Showing posts from April, 2012

Attack of the 845 Million Facebook Users

The last days of Yvette Vickers' life were spent contacting people she had never met, fans in far off places, not family members or friends. In fact, no one will ever know the exact age of the movie star featured in such cult classics as "The Attack of the 50 Foot Woman," and "Attack of The Giant Leeches." When she was found dead in her home, her body had been there for so long that it was mummified. According to the coroner, she might have been there for six months or a year. So how could a cult heroine spend her last days browsing the internet chatting with strangers?

The Atlantic Monthly likens this loss of connection, or loneliness, to our new "broader but shallower" relationships, relationships we have garnered through Facebook and other social media. In "Is Facebook Making Us Lonely?" Stephen Marche believes that "in a world consumed by ever more novel modes of socializing, we have less and less actual society. We live …

Sometimes you just gotta dance . . .

Everybody gets stressed out.

Sometimes it's from too much studying, or lack thereof (I'm gonna flunk this test). Other times stress comes from too much working, or lack thereof (How am I gonna pay the rent?).

But sometimes you just gotta dance . . .

At other times, just having a good laugh will clear your head and help you move onto harder subjects, even something like physics, or whatever the professor is teaching in the following video. A cathartic emotional release purges the emotions and relieves emotional tensions, "especially through certain kinds of art, tragedy or music." Both of these videos qualify as art, such as music and, in Zoro's case, even a bit of tragedy.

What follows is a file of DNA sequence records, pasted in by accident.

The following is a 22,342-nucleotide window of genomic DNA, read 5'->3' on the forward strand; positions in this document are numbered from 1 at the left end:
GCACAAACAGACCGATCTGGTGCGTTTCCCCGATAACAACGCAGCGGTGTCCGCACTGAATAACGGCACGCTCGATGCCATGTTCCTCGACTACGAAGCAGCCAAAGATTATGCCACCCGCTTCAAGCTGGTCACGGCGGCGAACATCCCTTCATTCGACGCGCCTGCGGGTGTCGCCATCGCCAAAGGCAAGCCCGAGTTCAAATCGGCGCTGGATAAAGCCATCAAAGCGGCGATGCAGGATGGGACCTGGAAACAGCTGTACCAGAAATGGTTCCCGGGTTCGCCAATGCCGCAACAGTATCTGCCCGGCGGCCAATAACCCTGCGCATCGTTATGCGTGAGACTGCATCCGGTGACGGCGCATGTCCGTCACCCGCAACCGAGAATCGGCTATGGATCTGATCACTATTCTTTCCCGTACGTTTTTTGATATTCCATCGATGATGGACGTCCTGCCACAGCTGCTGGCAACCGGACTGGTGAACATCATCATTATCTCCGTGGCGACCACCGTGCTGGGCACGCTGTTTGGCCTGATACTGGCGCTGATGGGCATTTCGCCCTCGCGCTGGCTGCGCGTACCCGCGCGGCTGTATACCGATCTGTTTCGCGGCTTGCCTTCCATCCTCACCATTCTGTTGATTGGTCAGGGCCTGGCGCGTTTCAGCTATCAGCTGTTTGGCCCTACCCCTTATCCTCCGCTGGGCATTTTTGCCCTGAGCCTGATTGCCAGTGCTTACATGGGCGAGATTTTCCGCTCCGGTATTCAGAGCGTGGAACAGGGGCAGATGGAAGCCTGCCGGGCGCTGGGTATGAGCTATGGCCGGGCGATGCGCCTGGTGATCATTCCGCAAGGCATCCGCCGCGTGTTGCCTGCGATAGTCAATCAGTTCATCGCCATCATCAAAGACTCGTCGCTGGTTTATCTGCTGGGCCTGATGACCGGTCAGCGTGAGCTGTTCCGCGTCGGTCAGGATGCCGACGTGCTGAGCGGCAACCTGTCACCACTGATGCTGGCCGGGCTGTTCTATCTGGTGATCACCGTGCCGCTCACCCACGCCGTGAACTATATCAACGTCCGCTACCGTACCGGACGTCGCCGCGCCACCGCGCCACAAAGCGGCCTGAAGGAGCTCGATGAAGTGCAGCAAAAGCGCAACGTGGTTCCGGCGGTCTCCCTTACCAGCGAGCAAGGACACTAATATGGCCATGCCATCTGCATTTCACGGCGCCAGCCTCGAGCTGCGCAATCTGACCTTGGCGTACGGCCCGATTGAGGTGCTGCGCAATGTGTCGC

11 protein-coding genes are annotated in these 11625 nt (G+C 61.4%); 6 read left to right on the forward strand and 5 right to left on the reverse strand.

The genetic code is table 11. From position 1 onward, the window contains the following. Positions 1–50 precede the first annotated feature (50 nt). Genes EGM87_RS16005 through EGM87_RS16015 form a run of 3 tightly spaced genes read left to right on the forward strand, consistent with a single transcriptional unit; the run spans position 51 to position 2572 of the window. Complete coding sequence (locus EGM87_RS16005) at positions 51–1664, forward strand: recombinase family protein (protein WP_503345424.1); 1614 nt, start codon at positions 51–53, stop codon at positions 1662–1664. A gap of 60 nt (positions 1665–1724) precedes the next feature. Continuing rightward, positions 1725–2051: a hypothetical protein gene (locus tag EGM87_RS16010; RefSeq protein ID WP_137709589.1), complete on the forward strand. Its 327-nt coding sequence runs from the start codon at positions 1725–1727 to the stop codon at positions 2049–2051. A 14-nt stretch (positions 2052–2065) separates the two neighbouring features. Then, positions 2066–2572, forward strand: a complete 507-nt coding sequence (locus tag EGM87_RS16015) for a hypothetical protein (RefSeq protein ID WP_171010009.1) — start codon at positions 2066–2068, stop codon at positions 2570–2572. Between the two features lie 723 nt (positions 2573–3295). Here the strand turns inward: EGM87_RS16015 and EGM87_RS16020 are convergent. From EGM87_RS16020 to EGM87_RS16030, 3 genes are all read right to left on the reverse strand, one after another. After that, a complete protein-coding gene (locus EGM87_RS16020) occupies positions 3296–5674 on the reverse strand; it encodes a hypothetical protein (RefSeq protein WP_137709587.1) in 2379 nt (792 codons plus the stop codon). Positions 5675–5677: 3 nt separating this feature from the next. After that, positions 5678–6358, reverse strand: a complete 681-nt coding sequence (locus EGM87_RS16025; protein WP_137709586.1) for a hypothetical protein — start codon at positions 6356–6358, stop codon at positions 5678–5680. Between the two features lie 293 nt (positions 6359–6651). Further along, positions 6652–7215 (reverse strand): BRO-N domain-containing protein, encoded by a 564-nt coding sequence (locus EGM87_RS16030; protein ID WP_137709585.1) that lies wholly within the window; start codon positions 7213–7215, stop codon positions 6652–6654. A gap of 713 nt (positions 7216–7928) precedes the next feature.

So take time to laugh and then get back to work with a fresh outlook and you'll find things may just be a little bit easier.

What kind of quick stress relief do you practice to keep your head on straight?

E-Rater Tips and Tricks

Who needs teachers when you can let a robot do the grading? Some colleges have recently started using robo-graders to score English assessment tests and students already know how to "beat" the system.

Students who have taken the test, offer the following advice: use big words with lots of syllables, spell every word correctly, and write at least a six-paragraph essay.

The New York Times recently ran an article entitled "Facing a Robo-Grader? Just Keep Obfuscating Mellifluously". Here's the advice they gave students when writing an essay scored by E-Rater (not really, but this is what the studies found):

Write your own subjective truth. Don't worry about whether your prose is factual or not, it seems that Robo-Graders can't tell the difference between whoppers and facts.

Write really long and seemingly complicated sentences because E-Rater does not like short sentences; not even dramatically short sentences.

Do not begin sentences with "or,&…

2nd Annual O'Keefe Graphic Literature Winners

Are you wild about comics?

If so, you'll appreciate that there is one Bay Area College that also loves comics! In fact, Diablo Valley College in Pleasant Hill offers a graphic literature prize each year featuring the best student-produced comics.